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The year was 1834, and the HMS Beagle was sailing through the Strait of Magellan near Tierra del Fuego, when Charles Darwin’s mind turned to kelp. “The number of living creatures of all Orders, whose existence intimately depends on the kelp, is wonderful,” he later wrote in The Voyage of the Beagle. “Often as I recurred to a branch of the kelp, I never failed to discover animals of new and curious structures.”
As Darwin rightly noted, giant kelp plays a foundational role in coastal ecosystems. Like every part of a food web, kelp provides critical nutrition for other species: in this case, sea urchins and abalone. But its role goes far beyond that. And as University of California, Santa Barbara marine scientist Robert J. Miller says, giant kelp’s key role in creating the physical structures for many coastal ecosystems has, for the most part, been poorly studied and inadequately quantified.
Drawing on data collected over 16 years at 39 coastal kelp forests off the California coast, collected by the Santa Barbara Coastal Long Term Ecological Research Project, Miller and his colleagues studied how kelp stalks affect the kelp forest understory by assessing the abundance and diversity of algae, invertebrates, and reef fishes.
The team found that where there is more kelp, there are fewer understory algae. Like in tropical rainforests, where tall trees block sunlight from reaching the forest floor, giant kelp prevent sunlight from reaching the seafloor, making it tough for smaller algae to photosynthesize and grow. Free from having to compete for space with smaller red, brown, and green algae, stationary or slow-moving invertebrates such as sponges and sea squirts thrive. The presence of so much prey also drives an increase in the abundance of predators such as fish, crabs, and lobsters.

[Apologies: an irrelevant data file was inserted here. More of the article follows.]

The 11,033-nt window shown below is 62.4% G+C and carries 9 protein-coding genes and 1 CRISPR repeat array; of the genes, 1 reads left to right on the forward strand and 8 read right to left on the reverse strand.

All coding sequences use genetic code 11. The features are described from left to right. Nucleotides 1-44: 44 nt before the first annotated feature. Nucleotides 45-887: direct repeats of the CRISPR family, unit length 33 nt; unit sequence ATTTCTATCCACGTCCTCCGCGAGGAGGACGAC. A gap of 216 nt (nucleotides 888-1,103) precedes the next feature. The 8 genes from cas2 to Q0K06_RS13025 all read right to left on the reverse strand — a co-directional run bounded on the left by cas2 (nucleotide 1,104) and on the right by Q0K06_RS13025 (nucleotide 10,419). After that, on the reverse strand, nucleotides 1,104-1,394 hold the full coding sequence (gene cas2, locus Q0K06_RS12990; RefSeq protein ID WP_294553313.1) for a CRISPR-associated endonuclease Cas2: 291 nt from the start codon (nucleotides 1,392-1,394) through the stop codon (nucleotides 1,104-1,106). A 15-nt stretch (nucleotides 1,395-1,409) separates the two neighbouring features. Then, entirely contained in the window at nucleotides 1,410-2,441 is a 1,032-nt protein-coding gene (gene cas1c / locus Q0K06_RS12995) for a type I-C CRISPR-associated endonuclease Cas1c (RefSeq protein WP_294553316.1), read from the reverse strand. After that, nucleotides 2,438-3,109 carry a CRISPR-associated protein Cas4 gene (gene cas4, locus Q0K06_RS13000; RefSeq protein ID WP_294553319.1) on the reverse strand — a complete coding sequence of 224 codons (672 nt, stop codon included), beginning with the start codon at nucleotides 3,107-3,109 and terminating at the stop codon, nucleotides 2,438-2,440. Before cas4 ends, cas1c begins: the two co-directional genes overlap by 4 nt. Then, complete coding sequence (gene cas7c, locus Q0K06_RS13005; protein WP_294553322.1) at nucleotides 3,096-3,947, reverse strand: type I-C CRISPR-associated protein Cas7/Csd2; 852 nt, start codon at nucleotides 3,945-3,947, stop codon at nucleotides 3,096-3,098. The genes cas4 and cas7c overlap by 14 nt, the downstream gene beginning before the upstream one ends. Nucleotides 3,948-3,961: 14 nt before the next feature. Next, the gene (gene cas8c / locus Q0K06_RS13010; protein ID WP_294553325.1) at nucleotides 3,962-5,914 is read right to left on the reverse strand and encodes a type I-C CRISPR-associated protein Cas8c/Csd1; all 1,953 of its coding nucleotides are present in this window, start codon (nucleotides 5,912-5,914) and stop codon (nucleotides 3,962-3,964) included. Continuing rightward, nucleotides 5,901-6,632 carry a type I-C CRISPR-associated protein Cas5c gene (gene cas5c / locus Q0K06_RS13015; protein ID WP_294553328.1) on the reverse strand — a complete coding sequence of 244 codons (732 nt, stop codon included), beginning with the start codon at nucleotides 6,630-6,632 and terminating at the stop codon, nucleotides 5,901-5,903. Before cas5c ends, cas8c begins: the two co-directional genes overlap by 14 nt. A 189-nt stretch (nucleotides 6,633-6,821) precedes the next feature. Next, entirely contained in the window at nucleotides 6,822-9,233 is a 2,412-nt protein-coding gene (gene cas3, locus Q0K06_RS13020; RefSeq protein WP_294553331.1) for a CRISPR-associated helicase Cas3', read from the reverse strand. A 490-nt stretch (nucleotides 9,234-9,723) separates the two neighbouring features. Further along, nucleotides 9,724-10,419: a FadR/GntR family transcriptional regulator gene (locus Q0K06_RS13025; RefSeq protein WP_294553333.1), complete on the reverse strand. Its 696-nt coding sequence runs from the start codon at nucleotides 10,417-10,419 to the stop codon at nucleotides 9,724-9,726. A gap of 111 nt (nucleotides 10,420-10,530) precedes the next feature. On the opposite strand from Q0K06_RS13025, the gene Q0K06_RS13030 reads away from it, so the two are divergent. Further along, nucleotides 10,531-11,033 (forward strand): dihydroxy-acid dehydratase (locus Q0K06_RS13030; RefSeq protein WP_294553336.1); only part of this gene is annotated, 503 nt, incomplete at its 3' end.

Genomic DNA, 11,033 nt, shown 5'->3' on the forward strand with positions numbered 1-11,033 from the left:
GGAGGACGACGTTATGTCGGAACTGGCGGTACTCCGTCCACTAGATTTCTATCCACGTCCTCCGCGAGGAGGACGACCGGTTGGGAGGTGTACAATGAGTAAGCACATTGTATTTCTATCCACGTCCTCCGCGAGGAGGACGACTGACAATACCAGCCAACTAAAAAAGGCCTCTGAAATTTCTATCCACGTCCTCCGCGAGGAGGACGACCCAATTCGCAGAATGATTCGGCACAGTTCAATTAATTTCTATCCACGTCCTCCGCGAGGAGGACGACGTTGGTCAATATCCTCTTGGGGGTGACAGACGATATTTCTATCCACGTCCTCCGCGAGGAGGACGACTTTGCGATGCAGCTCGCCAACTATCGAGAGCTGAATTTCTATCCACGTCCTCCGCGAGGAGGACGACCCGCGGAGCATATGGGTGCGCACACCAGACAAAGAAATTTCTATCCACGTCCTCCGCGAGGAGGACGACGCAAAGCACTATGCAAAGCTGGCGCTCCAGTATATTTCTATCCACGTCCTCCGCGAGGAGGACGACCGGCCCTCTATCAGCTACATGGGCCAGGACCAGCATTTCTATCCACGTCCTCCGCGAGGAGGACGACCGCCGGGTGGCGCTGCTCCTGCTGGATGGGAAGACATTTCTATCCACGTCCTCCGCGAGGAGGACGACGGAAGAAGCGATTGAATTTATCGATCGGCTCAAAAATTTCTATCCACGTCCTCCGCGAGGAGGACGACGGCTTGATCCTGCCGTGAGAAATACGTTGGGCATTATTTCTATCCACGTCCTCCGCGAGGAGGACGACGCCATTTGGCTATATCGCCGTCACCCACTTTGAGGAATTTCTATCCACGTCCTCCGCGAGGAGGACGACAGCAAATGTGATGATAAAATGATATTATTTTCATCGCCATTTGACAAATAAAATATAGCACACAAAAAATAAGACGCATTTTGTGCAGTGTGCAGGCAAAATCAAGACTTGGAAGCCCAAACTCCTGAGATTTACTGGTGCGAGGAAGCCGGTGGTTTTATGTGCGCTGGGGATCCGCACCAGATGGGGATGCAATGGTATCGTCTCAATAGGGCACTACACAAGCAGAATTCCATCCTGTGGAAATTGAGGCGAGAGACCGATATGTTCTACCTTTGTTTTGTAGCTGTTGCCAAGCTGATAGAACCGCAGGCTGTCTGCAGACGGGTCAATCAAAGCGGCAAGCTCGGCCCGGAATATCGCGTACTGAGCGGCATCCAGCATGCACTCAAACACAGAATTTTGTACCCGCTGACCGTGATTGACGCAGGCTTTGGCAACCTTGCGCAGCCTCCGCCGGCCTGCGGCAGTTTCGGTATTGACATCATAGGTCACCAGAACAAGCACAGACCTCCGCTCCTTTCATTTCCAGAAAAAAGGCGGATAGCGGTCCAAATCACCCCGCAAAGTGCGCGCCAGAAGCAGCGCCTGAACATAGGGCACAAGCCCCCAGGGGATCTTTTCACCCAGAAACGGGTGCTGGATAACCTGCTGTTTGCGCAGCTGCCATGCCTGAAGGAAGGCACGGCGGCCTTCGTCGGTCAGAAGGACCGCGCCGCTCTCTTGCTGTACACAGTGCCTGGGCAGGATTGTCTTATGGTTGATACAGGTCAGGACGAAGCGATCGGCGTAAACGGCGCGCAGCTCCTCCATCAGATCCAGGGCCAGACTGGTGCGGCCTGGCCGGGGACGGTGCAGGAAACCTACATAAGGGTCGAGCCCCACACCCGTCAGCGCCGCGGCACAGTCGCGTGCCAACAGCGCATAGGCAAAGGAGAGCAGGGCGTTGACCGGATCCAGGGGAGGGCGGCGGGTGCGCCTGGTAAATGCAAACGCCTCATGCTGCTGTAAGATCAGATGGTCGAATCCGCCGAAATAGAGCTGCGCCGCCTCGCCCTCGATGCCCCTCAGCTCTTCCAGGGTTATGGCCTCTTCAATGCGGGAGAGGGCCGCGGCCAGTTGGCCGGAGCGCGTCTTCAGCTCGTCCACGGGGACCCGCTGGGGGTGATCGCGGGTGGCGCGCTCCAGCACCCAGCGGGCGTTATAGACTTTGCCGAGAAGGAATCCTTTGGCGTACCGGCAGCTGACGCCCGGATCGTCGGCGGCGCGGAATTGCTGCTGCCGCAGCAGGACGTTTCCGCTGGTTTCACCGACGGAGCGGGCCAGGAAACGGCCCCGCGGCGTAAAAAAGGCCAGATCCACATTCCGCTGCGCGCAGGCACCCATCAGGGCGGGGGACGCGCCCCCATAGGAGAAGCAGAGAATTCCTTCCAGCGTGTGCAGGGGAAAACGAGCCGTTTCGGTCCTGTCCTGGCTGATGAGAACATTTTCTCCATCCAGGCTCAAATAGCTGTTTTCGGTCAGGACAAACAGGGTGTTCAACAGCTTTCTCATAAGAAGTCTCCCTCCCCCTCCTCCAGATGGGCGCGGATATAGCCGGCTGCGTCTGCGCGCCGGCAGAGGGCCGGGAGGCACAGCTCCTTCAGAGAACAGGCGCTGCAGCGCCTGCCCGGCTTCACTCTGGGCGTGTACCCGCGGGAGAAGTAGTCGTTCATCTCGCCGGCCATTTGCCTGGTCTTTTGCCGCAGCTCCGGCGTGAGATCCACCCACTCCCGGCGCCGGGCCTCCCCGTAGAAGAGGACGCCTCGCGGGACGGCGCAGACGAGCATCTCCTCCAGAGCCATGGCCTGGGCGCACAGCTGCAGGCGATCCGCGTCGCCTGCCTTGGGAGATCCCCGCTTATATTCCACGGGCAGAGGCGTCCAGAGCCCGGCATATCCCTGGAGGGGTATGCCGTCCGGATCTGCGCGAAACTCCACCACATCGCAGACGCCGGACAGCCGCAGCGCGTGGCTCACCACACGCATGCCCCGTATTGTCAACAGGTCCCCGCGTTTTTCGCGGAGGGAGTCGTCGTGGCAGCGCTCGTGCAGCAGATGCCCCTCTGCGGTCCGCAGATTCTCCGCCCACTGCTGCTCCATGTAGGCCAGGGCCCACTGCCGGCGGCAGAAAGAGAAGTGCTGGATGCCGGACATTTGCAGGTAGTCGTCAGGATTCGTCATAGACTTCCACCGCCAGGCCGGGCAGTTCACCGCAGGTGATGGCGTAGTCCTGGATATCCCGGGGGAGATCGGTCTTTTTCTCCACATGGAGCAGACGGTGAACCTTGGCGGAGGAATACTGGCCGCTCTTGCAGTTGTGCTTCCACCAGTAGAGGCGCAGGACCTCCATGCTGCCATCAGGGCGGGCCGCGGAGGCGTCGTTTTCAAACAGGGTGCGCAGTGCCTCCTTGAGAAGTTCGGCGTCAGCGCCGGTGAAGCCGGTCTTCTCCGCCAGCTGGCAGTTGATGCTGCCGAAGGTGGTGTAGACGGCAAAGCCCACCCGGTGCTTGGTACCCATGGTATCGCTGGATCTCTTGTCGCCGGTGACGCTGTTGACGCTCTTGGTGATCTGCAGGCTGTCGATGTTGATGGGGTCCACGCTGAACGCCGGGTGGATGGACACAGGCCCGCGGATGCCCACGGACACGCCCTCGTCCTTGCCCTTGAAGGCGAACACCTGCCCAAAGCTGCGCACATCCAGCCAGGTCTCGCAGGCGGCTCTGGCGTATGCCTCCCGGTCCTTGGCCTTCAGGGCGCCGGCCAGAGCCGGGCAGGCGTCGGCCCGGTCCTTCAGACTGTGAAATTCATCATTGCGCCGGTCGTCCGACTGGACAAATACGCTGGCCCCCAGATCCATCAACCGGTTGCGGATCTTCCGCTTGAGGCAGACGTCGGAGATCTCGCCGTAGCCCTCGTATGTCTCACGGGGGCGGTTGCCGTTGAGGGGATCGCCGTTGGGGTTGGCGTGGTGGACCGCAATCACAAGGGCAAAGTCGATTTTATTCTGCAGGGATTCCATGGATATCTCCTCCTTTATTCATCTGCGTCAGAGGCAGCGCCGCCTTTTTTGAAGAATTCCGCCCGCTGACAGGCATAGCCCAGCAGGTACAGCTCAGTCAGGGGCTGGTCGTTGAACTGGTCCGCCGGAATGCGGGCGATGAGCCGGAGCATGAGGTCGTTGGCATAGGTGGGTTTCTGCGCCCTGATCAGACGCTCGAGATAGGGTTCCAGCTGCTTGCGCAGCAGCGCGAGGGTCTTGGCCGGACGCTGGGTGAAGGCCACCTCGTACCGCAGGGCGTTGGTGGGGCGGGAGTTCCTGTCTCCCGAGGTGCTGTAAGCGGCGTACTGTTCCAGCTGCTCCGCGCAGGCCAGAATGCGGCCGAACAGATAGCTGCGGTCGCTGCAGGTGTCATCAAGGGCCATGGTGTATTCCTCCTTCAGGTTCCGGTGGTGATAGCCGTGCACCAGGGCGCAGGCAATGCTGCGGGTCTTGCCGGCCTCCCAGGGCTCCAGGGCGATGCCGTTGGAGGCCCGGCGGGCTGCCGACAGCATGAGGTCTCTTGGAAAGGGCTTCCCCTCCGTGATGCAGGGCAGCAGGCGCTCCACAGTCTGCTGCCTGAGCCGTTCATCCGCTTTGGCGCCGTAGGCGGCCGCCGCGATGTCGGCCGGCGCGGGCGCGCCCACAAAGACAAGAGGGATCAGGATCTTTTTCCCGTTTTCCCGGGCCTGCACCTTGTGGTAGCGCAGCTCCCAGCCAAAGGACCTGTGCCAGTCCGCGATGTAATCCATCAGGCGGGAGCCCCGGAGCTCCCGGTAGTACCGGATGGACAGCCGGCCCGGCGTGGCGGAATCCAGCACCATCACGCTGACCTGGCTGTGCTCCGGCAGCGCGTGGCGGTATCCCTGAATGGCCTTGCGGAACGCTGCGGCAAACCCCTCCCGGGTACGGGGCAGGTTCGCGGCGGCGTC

“It affirms the role of giant kelp [and] the auxiliary ecosystem services that it provides,” says California State University, Northridge ecologist Kerry Nickols, who wasn’t involved in the study. In her research, Nickols found that kelp’s physical presence has other effects as well, such as changing water chemistry and currents, and altering the way sediment settles on the seafloor.
While researchers have long known that kelp provides more than food, “we’re just starting to understand all the benefits,” Nickols says.